Officer Anton Fischer, killed on his way to work, was ‘a 10-plus in a uniform’

Long Beach Police Officer Anton Fischer didn’t want to fix problems, he wanted to prevent them.

Fischer, 33, was killed in a crash while he was riding his motorcycle to work Thursday afternoon. The 3-year veteran of the LBPD, collided with another vehicle on Ocean Boulevard at 7th Place at about 2:25 p.m., according to police.

Fischer had trained and worked as an emergency medical technician prior to attending the Long Beach Police Academy.

“He said that rather than fixing people who had been injured, he wanted to prevent injuries before they happened. That’s why he became a police officer,” said Rich Chambers, president of the Long Beach Police Officers Association.

LBPD Chief Robert Luna said in an interview that Fischer was extraordinary young man.

“I spent the afternoon at the hospital with his mother and some of his family members and I can tell you, from remarks made by his friends and fellow officers, he was loved and absolutely respected,” Luna said.

Luna noted that Fischer had played linebacker for the University of Hawaii football team. “He still looked like a linebacker,” said Luna. “He was a 10-plus in a uniform.”

Chambers said Fischer’s family is mostly in Riverside County, but the officer thought it was important to live in the community he served, and the collision Thursday occurred near his home after he left to go to work as part of the department’s East Division directed enforcement team.

“It’s a coveted position,” said Chambers, “and it was pretty remarkable that he got that job at such a young age. He aspired to be with SWAT, and from what I’ve heard about him I have no doubt he would have made that team.”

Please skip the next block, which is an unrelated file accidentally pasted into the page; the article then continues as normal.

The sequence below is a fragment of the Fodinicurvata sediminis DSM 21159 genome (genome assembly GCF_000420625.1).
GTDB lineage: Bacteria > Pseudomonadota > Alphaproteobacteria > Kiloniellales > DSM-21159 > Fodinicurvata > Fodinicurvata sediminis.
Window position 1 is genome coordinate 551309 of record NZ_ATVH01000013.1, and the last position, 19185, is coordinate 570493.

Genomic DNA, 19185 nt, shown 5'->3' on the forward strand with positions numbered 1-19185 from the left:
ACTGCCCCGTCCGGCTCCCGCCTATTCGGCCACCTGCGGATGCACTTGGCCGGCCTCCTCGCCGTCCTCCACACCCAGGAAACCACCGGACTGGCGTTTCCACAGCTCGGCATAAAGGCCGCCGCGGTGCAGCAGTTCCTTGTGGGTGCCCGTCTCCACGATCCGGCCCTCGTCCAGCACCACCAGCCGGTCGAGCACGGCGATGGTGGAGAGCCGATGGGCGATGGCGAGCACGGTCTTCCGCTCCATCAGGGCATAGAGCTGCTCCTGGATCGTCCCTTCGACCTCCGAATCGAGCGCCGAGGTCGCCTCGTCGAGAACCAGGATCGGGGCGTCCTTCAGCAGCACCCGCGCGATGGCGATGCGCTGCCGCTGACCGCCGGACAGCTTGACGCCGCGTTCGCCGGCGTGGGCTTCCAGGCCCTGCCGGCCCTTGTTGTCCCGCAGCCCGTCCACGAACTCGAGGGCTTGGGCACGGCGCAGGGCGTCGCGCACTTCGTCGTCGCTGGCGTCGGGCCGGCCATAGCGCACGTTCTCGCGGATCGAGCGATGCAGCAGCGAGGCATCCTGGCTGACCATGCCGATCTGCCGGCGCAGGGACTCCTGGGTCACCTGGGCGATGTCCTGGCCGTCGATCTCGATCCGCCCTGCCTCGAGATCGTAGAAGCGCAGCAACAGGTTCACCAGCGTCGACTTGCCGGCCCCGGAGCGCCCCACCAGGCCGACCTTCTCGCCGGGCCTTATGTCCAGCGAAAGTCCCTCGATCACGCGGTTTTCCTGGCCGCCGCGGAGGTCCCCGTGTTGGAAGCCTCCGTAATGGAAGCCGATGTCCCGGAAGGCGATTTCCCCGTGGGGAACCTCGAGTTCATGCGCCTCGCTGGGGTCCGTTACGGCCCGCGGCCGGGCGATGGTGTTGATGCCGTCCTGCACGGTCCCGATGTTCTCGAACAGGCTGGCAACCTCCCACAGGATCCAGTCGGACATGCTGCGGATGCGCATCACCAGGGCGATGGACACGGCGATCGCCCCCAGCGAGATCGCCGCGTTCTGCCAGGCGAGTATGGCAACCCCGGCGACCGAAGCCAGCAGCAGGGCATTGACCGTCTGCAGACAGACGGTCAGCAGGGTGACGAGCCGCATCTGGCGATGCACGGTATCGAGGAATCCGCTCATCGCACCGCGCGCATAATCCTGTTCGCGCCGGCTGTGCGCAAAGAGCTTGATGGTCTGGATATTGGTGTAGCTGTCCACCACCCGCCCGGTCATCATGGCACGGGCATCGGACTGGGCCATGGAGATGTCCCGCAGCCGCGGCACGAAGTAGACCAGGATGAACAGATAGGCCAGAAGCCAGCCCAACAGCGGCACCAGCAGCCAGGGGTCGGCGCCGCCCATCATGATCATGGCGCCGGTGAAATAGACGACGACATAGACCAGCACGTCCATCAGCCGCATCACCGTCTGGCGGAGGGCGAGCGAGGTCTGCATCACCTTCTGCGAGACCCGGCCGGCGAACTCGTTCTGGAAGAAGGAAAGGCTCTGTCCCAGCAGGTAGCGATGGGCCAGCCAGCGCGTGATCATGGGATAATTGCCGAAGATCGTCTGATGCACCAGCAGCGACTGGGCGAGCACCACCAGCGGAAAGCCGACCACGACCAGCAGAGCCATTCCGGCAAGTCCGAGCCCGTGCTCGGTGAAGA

Fischer’s girlfriend, Kaylie Lopez, was also heading to work and was driving behind Fischer when the accident occurred. Lopez is also an LBPD officer who was in the academy class a year earlier than Fischer. “She’s a fantastic young lady, and obviously grieving right now,” said Luna.

On Friday morning, an honor line of police vehicles drove down Long Beach Boulevard from 11th Street to the 405 Freeway accompanying the vehicle carrying Fischer’s body as it was being transferred from St. Mary Medical Center to the LA County Coroner’s Office.

Fischer is survived by his mother, Geneva Fischer and his 12-year-old son Cristopher. Services are pending, though Luna  noted that attendance likely won’t be as large as it might have been because of the COVID pandemic’s distancing regulations.

“His mother told me something that will always stick with me,” said Luna. “She said, ‘I raised a good man,’ and as simple as that sounds, hey, he was a great man and I’m hoping that the memory of who he was and how he carried himself and how he worked so well with people will always be an inspiration to our officers.”

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Tim Grobaty is a columnist and opinions editor for the Long Beach Post. He began his newspaper career at the Press-Telegram in 1976 as a copy boy and moved on to feature writer, music critic, TV critic, copy editor and daily columnist. He’s the author of several books, including I’m Dyin’ Here, and he lives in Long Beach.